Tuesday, 31 May 2011

Beware the siren call of a strong Green opinion poll

The Green blogosphere has been energised in the last few days by a new IPSO/MORI poll for Reuters which has placed the Green Party at an unprecedented 6% in voting elections, if a General Election was called tomorrow. This level of support in a poll is exciting, but I'm afraid we should refrain from cracking open the champagne quite yet.

Looking at the detail of the poll, we can see that it is from a relatively modest sample of individuals (1008) and the pollsters themselves give the health warning that that the percentage for each party's share has a 4% margin of error. In our case, this means we could have any figure between 10% or 2% of the vote.

The truth of it is, polls are fickle things and we may hear from another pollster tomorrow with a radically different interpretation, due to their use of a slightly different methodology. We honestly need a consistent period of time to see if these figures hold up. If we are still seeing these sort of figures in three months, we can start to trust them more.

One question that isn't answered by the poll is why we might have received a bump in our electoral fortunes. I'd be the first to argue that we deserve it, with well-publicised victories at the General Election and in the recent Local Elections. We have a distinct policy offer in comparison with the dour, negative stances of our political opponents. But if this polling data turns out to be true, we need to analyse it carefully to see where it stems from and then build upon it accordingly.

Such an increase in support wouldn't necessarily be translated nationally into new seats. We still have the First Past The Post voting system to contend with - and other parties, most notably the Lib Dems, have found themselves at the mercy of this. Let's not forget the vast gulf between Clegg-mania at it's height and the shocking paucity of new Lib Dem gains at last year's General Election!

At the end of the day, we mustn't wait for polls to deliver us power. We have to work hard, building relationships individually, voter by voter. In allhonestly, can the Green Party argue yet that we've worked hard enough to prepare sufficiently-qualified candidates to step forward into Parliament? I'm not convinced - we should put our energies into THAT and the rest will fall into place in it's own time.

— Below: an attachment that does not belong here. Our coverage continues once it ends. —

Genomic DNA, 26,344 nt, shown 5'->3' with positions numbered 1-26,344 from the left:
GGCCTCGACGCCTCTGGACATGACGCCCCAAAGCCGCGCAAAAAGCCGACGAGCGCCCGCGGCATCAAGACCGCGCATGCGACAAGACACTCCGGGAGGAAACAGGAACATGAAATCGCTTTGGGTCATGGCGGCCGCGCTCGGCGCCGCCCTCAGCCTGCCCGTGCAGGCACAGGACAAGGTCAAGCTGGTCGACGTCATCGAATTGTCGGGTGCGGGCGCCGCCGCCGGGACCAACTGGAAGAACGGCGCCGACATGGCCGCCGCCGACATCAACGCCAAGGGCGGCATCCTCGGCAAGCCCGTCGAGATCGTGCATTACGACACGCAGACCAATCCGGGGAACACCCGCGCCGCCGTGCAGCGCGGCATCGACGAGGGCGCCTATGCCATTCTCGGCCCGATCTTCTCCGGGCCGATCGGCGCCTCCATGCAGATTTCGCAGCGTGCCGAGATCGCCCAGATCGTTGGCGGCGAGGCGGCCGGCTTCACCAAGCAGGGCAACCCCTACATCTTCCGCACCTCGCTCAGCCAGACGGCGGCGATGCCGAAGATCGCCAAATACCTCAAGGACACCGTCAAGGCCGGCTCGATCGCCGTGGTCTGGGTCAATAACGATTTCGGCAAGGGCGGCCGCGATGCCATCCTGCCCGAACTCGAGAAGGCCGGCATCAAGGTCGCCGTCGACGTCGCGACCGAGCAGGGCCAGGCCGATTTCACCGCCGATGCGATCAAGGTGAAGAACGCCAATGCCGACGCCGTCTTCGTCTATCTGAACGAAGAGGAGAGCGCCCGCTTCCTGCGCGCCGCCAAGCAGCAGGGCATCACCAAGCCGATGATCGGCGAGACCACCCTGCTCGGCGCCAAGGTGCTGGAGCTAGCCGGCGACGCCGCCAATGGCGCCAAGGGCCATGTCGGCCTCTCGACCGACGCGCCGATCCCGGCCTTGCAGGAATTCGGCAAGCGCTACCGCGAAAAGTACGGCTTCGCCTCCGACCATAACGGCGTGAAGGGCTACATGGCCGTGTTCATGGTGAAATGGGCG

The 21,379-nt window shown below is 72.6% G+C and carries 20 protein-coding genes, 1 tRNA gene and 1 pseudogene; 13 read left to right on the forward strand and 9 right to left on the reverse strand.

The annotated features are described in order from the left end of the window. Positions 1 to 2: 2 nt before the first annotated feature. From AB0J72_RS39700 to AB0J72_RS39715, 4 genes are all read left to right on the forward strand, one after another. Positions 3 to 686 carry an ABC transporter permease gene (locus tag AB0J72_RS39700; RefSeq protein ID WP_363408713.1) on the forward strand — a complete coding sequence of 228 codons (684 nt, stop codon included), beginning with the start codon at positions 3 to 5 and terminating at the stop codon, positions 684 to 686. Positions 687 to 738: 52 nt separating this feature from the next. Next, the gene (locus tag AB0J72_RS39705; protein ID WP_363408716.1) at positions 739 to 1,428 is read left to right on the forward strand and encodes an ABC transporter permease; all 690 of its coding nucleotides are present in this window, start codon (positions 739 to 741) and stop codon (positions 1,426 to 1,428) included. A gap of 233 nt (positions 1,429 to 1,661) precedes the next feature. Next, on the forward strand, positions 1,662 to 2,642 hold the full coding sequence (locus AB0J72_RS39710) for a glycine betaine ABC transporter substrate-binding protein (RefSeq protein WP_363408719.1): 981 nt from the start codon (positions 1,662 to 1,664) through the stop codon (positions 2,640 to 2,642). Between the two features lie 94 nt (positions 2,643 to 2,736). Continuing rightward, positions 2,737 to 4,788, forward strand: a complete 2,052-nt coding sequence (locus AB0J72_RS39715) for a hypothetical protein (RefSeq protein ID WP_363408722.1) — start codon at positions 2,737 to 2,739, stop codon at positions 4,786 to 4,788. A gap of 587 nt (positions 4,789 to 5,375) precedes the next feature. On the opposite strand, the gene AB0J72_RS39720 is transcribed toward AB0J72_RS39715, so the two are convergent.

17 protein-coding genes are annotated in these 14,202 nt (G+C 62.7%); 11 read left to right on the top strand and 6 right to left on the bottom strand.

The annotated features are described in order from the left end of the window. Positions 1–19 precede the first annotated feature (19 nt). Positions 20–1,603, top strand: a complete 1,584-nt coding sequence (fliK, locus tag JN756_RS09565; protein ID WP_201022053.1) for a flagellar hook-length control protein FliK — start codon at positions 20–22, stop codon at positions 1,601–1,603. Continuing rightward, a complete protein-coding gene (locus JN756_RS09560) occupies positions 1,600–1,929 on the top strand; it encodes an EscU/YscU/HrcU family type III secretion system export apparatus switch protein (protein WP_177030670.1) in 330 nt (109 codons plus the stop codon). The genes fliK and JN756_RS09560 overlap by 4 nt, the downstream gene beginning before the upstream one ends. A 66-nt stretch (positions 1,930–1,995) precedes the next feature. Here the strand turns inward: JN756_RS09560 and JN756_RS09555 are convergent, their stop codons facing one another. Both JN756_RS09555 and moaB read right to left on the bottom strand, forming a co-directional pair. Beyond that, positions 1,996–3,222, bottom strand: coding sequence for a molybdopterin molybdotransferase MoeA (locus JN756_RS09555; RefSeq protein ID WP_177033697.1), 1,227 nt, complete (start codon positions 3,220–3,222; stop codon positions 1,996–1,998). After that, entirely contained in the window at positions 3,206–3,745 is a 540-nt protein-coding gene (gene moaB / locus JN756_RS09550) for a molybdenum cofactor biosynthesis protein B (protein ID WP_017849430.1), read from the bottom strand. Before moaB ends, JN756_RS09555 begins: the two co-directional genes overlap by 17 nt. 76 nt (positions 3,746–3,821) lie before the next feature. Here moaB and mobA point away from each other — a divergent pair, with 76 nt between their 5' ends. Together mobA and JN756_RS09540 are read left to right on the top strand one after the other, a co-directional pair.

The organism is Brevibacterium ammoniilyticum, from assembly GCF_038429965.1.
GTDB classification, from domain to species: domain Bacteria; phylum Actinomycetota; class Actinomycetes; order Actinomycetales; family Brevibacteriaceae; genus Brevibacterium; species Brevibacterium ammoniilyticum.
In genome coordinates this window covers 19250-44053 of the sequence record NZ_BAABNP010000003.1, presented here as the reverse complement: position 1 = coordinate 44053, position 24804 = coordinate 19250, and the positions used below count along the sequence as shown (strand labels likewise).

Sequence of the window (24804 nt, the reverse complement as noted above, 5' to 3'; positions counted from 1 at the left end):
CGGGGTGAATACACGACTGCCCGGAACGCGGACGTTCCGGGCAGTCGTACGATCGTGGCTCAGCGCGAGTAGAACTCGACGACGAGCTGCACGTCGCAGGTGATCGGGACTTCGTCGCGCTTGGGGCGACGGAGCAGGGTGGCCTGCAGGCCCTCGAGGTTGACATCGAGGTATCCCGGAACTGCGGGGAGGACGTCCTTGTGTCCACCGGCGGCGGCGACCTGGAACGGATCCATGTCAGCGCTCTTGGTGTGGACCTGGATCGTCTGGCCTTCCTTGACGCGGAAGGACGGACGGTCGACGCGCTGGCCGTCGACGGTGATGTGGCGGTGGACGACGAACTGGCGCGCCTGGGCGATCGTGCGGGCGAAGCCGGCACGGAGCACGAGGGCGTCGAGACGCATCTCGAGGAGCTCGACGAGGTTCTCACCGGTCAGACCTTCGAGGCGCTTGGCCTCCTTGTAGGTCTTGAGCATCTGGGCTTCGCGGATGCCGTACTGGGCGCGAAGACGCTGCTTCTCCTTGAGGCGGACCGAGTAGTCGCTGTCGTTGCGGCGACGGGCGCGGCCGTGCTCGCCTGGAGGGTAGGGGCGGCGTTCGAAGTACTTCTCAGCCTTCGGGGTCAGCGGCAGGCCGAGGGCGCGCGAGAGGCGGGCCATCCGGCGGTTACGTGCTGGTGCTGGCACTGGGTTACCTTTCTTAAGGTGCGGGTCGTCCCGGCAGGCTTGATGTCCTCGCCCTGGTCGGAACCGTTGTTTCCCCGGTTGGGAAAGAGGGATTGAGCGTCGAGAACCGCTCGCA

Saturday, 28 May 2011

Messed-up morality: Conservatives fall "Back to Basics"

It must be dreadfully frustrating for David Cameron. He spent years (and a fair proportion of Lord Ashcroft's tax-free millions) trying desperately to detoxify the Tory brand and make their policies seem more palatable and human. However, now his colleagues are back in power, an unattractive tone of moral judgement and reactionary social engineering has crept back into public discourse around women and sexuality. Even if we were able to set aside Cameron's own recent patronising display of contempt to Angela Eagle when he told her to "calm down, dear" at Prime Ministers Questions, there are many other signs that there are unmistakable signs of a regressive social agenda bubbling under the surface of many of the Coalition's policies which infantilizes women and wants to draw a firm line under the successful gay legislative programme of the Labour Government.

Ken Clarke's comments about some rapes being less serious than others was a clumsy slip under fire whilst defending a wider cost-cutting approach to justice - but it still betrayed an unbelievably dismissive attitude towards the victims of sexual violence by the Justice Secretary.

Backbencher Nadine Dorries' 10 minute bill pushing for young girls to be taught abstinence (you read correctly -girls, not boys), leaves an unpleasant taste in the mouth as it puts female sexuality in the dock as the cause of all lapses in sexual morality. This is at a time of diminishing budgets for HIV prevention and the tightening of health spending around sexual health. Nonetheless, this week it was announced that the well-respected British Pregnancy Advisory Service (BPAS) has been removed from the government advisory group on sexual health and replaced by Life, a conservative organisation that takes a hard-line stance against abortion and is strenuously pushing for abstinence programmes, even though they are known to be counter-productive in fighting sexually-transmitted diseases.